This area was left to Russia under the April 1829 Treaty of Edirne between the Ottoman Empire and Russia. The said region remained in the Soviet Georgian part when the border between Turkey and Soviet Russia was agreed under the Treaty of Moscow signed on March 16, 1921. The Moscow administration, concerned about a possible rapprochement between Turkey and the Meskhetian Turks, exiled 120,000 people on the night of Nov. 15, 1944, to Central Asia. This started the Meskhetian Turks issue. Currently, about 500,000 Meskhetian Turks dispersed throughout Azerbaijan, Kazakhstan, Uzbekistan, Kyrgyzstan and the Russian Federation are unable to return to their homeland in Georgia; more importantly, they are not allowed to become citizens of the countries wherein they reside. Thus, Meskhetian Turks are the only people unable to return to their homelands within the former Soviet Union territories.
During the membership process in the Council of Europe in 1999, the Georgian government pledged to pass a law allowing the Meskhetian Turks to return to their native land in two years, ensuring their integration with Georgian society, to implement this law within three years of the completion of the membership process and to complete the entire return process within seven years (by 2011). However, the Georgian administration has delayed the return of Meskhetian Turks to Georgia, arguing that the Rose Revolution in 2003-2004, political and economic troubles and the war with Russia in August 2008 made it unable to take the necessary steps.
The law promulgated on July 17, 2007, had been considered as an important step forward, ensuring the return of the Meskhetian Turks to their native land despite some of the unpleasant provisions included. According to this law, Meskhetians wanting to return to Georgia would be allowed to apply for return at the Ministry for Refugees and Settlement or the Georgian diplomatic missions based in the countries where they currently resided during the period between Jan. 1 and Dec. 31, 2008. During the application process, they would be asked to present the documents issued by the Soviet authorities prior to their deportation in 1944. Georgian authorities declared that those who had lost these papers could acquire the necessary documents from the state archives; if it was not possible to replace the lost documents, the applicants could also confirm the loss via a court decision.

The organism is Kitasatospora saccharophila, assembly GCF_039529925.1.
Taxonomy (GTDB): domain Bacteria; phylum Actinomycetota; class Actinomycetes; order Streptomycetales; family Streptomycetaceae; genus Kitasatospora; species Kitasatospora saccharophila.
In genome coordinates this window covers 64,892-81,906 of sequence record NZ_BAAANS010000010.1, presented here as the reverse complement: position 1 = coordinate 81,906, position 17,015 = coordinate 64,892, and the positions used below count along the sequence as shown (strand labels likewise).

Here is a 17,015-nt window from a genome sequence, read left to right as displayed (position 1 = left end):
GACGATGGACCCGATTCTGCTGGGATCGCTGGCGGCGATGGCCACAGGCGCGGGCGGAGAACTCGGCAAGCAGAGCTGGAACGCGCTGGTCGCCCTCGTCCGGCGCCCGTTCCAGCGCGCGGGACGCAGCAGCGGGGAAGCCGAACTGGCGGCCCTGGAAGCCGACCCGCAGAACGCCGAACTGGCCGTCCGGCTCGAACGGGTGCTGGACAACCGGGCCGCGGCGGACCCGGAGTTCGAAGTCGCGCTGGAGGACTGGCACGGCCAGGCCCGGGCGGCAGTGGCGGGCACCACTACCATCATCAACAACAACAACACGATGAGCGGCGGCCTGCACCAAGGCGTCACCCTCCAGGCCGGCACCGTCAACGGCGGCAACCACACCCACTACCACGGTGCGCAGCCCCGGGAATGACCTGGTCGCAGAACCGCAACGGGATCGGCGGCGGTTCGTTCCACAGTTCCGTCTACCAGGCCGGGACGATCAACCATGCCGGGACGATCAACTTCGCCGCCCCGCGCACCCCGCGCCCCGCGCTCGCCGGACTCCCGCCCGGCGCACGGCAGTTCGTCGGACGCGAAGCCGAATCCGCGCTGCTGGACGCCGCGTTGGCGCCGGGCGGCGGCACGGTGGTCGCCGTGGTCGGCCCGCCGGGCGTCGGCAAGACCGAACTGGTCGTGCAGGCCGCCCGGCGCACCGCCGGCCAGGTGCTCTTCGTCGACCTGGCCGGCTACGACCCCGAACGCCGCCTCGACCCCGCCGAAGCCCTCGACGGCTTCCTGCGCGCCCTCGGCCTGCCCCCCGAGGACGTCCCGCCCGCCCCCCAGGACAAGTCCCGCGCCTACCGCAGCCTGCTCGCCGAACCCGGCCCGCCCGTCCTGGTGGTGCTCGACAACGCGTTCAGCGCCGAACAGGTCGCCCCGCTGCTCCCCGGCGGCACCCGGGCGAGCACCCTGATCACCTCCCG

However, the law was not fully implemented for various reasons, including the presidential elections held in January and the parliamentary elections in May as well as the war with the Russian Federation in August 2008. For these reasons, the application period has been extended to July 1, 2009. The civil society organizations representing the Meskhetian Turks are unable to organize and consolidate their powers. The law requires that applications be made in either English or Georgian; however, the Meskhetian Turks speak Turkish and Russian. The supplementary documents required by the Georgian authorities in support of an application (health report, AIDS test, etc.) are costly -- about $400 must be spent on an application.
It is expected that the number of applications will have reached 40,000 by the time the deadline expires. Twenty thousand out of 80,000 Meskhetian Turks in Azerbaijan have already filed their applications although there is no interest for a return to Georgia among Meskhetians in Central Asia. About 12-20,000 applications might be declared inadmissible, due to not fulfilling the proper bureaucratic guidelines.
The problems of these people will remain and continue to be a serious issue beyond the application deadline; it is now high time for Turkey and Georgia to introduce reformative policies to deal with the problems of the Meskhetian Turks.